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From Afield, we hear A Gathering of the Voices, written by Curt Meine. It’s the forward to the book

Afield.  

Curt is a conservation biologist, environmental historian, and writer. It is an honor for me to read his part of Sumner Matteson’s book.

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In a reading from Sumner Matteson’s Afield, Jim Zimmerman talks further about his great teachers, and the wide ranging positive impact they had, and his own methods of reaching people’s minds and hearts. And we learn of Jim’s creative work to save the unique canyons of the Kickapoo River from being damed and becoming a lake. “Regarding the land ethic, there’s one fight to preserve land I’d like to mention. In the early 70s there was a proposed dam impoundment in the Kickapoo River Canyon of west-central Wi Driftless Area.”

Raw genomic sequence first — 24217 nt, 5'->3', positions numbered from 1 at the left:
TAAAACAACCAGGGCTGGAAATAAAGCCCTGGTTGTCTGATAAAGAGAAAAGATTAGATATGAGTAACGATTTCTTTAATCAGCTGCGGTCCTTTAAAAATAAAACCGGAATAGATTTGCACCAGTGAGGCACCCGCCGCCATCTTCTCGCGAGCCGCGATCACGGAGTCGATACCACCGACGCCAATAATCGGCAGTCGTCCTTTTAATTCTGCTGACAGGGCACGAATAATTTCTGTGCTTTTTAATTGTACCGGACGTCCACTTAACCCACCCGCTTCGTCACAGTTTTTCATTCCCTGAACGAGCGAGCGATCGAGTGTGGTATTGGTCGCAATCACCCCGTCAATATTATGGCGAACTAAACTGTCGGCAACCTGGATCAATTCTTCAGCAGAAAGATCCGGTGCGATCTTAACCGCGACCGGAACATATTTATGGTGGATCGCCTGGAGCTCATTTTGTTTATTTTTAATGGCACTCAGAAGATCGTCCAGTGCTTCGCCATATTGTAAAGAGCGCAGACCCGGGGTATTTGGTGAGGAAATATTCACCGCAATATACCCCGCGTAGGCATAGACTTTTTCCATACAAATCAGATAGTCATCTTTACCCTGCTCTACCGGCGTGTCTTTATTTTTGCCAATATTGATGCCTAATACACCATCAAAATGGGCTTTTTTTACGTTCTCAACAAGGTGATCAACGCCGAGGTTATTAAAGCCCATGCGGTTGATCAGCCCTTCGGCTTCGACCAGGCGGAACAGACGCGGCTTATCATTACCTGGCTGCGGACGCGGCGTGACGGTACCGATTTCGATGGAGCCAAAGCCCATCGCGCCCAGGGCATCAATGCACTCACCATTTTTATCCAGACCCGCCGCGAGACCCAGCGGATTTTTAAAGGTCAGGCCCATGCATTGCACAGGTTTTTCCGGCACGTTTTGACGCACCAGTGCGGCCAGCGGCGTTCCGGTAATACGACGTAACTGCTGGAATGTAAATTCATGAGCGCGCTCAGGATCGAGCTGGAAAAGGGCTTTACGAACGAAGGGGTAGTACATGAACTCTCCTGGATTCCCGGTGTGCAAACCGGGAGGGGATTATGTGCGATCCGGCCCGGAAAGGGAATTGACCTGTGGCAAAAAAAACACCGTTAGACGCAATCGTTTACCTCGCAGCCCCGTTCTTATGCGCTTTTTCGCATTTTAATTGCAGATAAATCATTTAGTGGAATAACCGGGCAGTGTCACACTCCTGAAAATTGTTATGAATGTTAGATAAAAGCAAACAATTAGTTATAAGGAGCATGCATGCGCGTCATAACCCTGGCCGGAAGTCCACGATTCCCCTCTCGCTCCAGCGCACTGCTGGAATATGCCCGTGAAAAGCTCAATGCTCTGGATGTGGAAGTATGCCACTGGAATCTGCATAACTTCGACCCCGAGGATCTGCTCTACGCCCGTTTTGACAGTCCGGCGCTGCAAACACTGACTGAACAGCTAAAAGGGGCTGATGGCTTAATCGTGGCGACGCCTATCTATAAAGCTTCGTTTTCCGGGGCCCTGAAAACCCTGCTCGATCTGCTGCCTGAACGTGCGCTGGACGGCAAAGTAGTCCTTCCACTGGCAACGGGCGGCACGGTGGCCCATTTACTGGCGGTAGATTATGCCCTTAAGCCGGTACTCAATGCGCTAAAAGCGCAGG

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From Sumner Matteson’s book Afield we hear more from his interview with botanist Jim Zimmerman, about his life as a student and his teachers, among them Aldo Leopold. He discusses four teachers who had a profound influence on his life and his approach as a teacher.

“Jim Zimmerman was a master at inspiring people, in leading his students to be better stewards of their land. Wisconsin today is a much better state because of all the things Jim did during his lifetime”

Roy Lukes

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Scott Weidensaul is an eloquent writer who many birders love to read. We hear the preface to his classic book published in 1999, Living on the Wind , Across the Hemisphere with Migratory Birds, and the introduction to his new book A World on the Wing, The Global Odyssey of Migratory Birds.

published by WW Norton in 2021.

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Helen Macdonald takes us to the top of the Empire State Building to meet a leading ornithologist and give us new insight  into the fascinating vertical environment; “a tumultuous world teeming with unexpected biological abundance.” The chapter is called High Rise from her book of essays, Vesper Flights.